When the name include “iris” I expect one of two things: either the kind of plush doughy luxury found in Chanel’s Exclusifs , or the rooty character of Iris Silver Mist and Iris Bleu Gris. Irisia suggests neither buttercream face powder nor the apotheosis of parsnip. Instead it flails haplessly in the direction of Chanel No. 19 without ever gaining purchase. It eventually settles on a crabbed, stuffy dishwasher detergent drydown that makes me wish I were smelling something else…anything else. Not among Creed’s best.
Amazing, old-school scent. Like finding a bottle of of Halston at an antique store, a fragrance full of forbidden ingredients. This is a perfume that is not afraid to smell like a perfume; it iis a composition in the classic style. This smells a bit like a drier, wiser version of Knowing, or a more feminine Yatagan. It smells like it has real oakmoss. It's no longer listed on the Creed website, although it is still available online. Unisex, too.
06th March, 2014 (last edited: 07th March, 2014)
Probably one of the more masculine florals I've tried. It's basically a floral chypre, but instead of powder and aldehydes like these usually use, it's built on Creed's signature woody chypre skeleton, so it's more like Bois Du Portugal with flowers than a big feminine flower bomb.
From the top, Creed's signature lemony bergamot gives Irisia a masculine edge. Given a while, the flowers come into full bloom (on me, it's all limpid green florals, as opposed to anything specific), but they're tempered by a strong sawdusty sandalwood. The iris is so dry and dusty that it almost smells like it's part of the sandalwood - I wouldn't suggest Irisia as an iris-lovers fragrance. It eventually dries down to a dark galbanum/moss chypre base with lingering sandalwood.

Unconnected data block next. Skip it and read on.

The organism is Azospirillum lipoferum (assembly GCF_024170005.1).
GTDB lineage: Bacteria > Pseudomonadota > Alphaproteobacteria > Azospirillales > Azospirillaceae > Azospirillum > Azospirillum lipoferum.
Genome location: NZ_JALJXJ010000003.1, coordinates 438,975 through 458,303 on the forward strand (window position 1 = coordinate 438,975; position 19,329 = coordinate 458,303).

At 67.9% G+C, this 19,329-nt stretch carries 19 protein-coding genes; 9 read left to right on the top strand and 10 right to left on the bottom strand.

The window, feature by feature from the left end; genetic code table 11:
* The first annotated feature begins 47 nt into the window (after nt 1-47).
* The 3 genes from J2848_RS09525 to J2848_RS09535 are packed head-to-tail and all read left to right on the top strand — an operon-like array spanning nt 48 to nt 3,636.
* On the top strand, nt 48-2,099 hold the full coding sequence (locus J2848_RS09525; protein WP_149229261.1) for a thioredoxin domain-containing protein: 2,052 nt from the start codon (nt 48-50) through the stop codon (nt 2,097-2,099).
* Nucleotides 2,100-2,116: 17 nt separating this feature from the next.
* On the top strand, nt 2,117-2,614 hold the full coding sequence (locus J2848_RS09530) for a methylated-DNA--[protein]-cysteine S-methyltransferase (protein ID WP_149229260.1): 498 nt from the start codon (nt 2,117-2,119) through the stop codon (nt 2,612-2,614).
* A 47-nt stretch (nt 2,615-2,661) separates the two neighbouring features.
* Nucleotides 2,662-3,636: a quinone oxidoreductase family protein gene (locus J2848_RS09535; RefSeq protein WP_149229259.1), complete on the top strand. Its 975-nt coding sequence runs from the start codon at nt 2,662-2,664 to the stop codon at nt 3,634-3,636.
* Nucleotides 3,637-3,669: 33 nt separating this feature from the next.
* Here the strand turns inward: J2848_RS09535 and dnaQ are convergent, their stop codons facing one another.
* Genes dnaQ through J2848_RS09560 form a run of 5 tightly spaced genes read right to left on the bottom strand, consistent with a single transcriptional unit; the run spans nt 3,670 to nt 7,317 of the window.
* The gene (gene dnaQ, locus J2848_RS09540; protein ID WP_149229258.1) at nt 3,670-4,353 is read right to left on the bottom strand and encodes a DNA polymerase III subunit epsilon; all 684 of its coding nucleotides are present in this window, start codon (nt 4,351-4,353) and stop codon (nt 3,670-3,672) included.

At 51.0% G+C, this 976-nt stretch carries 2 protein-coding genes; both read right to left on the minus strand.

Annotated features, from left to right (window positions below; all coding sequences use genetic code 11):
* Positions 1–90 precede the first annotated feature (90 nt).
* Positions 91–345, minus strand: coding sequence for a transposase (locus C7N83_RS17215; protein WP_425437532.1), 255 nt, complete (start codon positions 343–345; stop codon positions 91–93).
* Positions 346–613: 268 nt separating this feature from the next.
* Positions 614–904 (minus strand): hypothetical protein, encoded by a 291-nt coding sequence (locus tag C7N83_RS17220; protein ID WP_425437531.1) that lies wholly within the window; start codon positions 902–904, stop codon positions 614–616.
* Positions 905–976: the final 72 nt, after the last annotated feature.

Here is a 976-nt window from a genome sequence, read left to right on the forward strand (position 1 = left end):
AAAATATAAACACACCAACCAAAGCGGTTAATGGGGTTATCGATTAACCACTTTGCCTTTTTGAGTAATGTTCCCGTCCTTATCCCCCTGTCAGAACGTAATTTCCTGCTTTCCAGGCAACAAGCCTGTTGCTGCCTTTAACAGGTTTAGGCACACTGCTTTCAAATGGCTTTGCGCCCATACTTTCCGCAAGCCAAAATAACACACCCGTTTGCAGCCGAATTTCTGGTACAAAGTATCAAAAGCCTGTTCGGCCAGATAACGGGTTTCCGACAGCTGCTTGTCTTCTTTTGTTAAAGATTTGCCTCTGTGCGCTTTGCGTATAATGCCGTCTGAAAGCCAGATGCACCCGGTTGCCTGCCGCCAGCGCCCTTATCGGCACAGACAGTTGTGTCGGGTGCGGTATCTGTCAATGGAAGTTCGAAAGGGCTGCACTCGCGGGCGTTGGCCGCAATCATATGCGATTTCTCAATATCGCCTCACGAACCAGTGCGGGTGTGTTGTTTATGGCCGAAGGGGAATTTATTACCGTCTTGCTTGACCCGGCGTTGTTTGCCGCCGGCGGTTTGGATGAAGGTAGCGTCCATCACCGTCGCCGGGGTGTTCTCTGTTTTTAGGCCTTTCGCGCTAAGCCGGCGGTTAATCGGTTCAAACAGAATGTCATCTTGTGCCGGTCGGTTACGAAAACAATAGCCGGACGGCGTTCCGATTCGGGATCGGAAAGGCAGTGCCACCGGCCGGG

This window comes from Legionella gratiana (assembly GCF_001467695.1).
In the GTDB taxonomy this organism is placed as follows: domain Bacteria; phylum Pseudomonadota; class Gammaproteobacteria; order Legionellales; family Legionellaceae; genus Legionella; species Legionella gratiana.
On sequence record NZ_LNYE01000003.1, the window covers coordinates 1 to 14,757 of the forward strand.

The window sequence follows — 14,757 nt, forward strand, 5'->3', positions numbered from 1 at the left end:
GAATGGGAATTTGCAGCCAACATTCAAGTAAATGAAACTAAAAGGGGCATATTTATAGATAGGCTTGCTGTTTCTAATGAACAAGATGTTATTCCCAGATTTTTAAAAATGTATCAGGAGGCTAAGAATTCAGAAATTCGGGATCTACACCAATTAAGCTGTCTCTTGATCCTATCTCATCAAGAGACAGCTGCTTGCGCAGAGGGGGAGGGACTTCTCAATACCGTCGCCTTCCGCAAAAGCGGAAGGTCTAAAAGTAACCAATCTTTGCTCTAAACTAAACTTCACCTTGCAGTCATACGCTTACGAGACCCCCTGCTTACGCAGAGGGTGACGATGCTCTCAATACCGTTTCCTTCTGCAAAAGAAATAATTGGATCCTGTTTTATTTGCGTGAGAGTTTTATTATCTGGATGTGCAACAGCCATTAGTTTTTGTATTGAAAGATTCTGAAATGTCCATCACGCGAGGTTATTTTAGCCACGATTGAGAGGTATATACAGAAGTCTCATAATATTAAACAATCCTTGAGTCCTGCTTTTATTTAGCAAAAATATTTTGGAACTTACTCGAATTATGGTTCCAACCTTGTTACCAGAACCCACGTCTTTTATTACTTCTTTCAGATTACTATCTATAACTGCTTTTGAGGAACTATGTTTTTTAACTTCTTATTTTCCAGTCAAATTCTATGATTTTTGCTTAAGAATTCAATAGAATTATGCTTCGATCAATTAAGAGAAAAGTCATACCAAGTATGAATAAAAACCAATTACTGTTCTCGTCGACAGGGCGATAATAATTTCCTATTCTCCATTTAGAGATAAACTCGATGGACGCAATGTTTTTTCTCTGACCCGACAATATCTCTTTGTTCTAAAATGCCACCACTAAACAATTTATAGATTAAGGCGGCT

On a personal note, years ago, Irisia was the first floral perfume I ever really fell for. I'd been test-wearing florals for a while just because Basenotes said I should, but it was Irisia that proved to me that flowers could smell really good on me and that I could wear them with impunity, so it will always have a soft spot in my heart.
This is a lovely classic, earthy chypre. I could liken it to many other chypres of its time (1968), and as I am a fan of the genre and era it would be a compliment, but let’s just consider it on its own. Classic opening with bitter bergamot and oakmoss. Not floral, not powdery. It really moves in a small range of grassy, woody, earthy and leather tones. What I mean by simple here is that it focuses smartly and cleanly on the bergamot, oakmoss and amber triad (with a lot of galbanum and patchouli) that makes a chypre a chypre. Irisia doesn’t stray off course and remains focused on fine-tuning rather than frill. It demonstrates textbook, classic progression over time and captures the unfolding of tones that defines the chypre.
If I had to characterize Irisia, I’d call it whip-smart.
11th August, 2011 (last edited: 25th August, 2011)
Am (inexplicably?) down on Creeds, and this is remarkable for being one of just a few of theirs that I like and would wear. It's a pleasant, leathery iris on me, not dissimilar to Lauder's Azuree. "Nice."